The appointment of Justice Ruth Bowe-Darville
It is a matter of regret and concern that the appointment of Justice Ruth Bowe-Darville was made just days before she attained the age of 65. It is our understanding that Bowe-Darville had made it known to the Judicial and Legal Services Commission (J&LSC) her interest in being appointed a justice of the Supreme Court some time ago. Given the perennial complaint of backlog in the court’s calendar, it is difficult to understand why the appointment of a person as suitable as Bowe-Darville could not have been made some time ago.
The lethargic attitude toward making this appointment to the bench is similar to the lethargy which delayed the confirmation of the appointment of the last chief justice, Stephen Isaacs, only weeks before his demise from a long-time illness, and which continues now to delay the appointment of a substantive chief justice, extending the ill-advised practice of acting judicial appointments.
The mandatory age for retirement of justices of the Supreme Court is 65. The tenure of a justice may be extended by the governor general for an additional two years, subject to the recommendation of the prime minister after consultation with the leader of the opposition.
The leader of the opposition has commented elsewhere of the high regard in which he holds the new justice, but revealed his reservations about the appointment of a justice so close to the constitutionally prescribed mandatory retirement age.
The trend of appointing persons who are about to attain the age of 65 is becoming the rule as opposed to the exception. Justice Rubie Nottage was appointed a justice of the Supreme Court by the J&LSC in May 2008, some five months before her 65th birthday. Justice Roger Gomez was appointed at age 64, and Justice Keith Thompson was appointed four months before he attained the age of 65.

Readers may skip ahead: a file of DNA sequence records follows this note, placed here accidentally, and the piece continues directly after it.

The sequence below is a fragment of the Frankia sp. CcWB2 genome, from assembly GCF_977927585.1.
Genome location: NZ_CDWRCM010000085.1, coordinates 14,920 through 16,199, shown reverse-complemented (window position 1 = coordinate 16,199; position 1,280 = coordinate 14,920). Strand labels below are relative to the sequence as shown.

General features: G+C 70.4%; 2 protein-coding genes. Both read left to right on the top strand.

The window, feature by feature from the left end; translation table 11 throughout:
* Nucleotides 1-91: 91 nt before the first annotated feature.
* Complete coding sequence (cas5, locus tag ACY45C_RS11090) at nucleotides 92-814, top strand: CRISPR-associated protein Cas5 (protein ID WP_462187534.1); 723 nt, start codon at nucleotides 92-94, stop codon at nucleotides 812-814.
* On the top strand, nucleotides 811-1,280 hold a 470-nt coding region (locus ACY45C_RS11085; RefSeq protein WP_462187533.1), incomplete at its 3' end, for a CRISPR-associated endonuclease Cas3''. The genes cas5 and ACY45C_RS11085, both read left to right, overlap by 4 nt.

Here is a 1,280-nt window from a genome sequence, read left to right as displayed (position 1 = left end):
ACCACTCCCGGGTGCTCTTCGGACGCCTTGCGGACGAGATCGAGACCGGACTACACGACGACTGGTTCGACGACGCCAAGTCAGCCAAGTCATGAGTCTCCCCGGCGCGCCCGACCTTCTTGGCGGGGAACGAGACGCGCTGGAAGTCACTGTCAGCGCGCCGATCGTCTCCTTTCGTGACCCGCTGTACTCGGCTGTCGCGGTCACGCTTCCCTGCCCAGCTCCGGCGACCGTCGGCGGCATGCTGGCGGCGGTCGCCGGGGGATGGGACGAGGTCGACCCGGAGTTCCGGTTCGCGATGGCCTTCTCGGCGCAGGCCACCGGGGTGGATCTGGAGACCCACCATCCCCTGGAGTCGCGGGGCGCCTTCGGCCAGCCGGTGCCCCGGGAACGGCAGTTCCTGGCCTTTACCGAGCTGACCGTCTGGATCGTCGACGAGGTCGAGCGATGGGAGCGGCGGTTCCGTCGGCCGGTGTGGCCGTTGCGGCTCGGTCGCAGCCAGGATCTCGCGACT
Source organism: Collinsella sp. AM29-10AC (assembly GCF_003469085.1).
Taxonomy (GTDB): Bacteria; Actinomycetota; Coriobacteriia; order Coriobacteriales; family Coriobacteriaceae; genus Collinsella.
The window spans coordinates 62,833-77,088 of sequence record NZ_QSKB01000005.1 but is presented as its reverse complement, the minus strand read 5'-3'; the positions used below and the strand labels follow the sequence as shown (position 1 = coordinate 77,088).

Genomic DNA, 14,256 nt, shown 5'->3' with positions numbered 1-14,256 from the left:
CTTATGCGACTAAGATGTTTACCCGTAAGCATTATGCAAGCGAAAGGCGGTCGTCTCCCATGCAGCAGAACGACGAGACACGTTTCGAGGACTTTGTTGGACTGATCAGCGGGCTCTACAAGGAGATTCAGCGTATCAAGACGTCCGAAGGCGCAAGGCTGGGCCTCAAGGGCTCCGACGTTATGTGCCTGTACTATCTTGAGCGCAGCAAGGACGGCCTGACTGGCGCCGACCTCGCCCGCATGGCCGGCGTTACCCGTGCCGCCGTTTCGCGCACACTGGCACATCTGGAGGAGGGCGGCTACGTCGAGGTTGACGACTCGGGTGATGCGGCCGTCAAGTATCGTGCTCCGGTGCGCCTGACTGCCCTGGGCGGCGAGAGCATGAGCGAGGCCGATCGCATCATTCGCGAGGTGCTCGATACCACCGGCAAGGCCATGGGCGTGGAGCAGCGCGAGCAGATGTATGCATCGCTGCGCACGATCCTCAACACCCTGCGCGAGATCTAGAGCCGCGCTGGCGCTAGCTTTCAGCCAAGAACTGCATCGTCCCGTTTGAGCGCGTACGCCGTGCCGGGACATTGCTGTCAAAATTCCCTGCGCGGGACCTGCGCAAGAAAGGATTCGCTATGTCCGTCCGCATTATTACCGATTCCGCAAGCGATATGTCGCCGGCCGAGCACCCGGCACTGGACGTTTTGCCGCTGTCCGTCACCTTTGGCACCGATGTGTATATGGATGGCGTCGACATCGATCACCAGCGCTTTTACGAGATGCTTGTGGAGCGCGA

Whilst there is a lot to be said for appointing persons as justices who have much experience as lawyers, it cannot be in the public interest to have persons appointed as justices who are approaching the mandatory age of retirement.
There is an urgent need to amend the constitution to increase the retirement age of justices as was proposed by the FNM government in the 2002 referendum, and opposed by the PLP at that time. Before the last general election, the Constitutional Commission appointed by the PLP government recommended an increase in the mandatory retirement age of justices. The recommendation therefore seems to now have bipartisan support.
It is our view that public debate would be better served by focusing not on the fact that Bowe-Darville was appointed just days before her 65th birthday, but rather on the need to amend the constitution to increase the mandatory retirement age for justices.
We will return to the important subject of constitutional reform of the judicial system particularly to bring greater transparency to the appointment process and further to remove the requirement for the approval of the prime minister for an extension of a justice’s term at the age of 65 in the case of the Supreme Court. Similar amendments ought to be considered with regard to the Court of Appeal.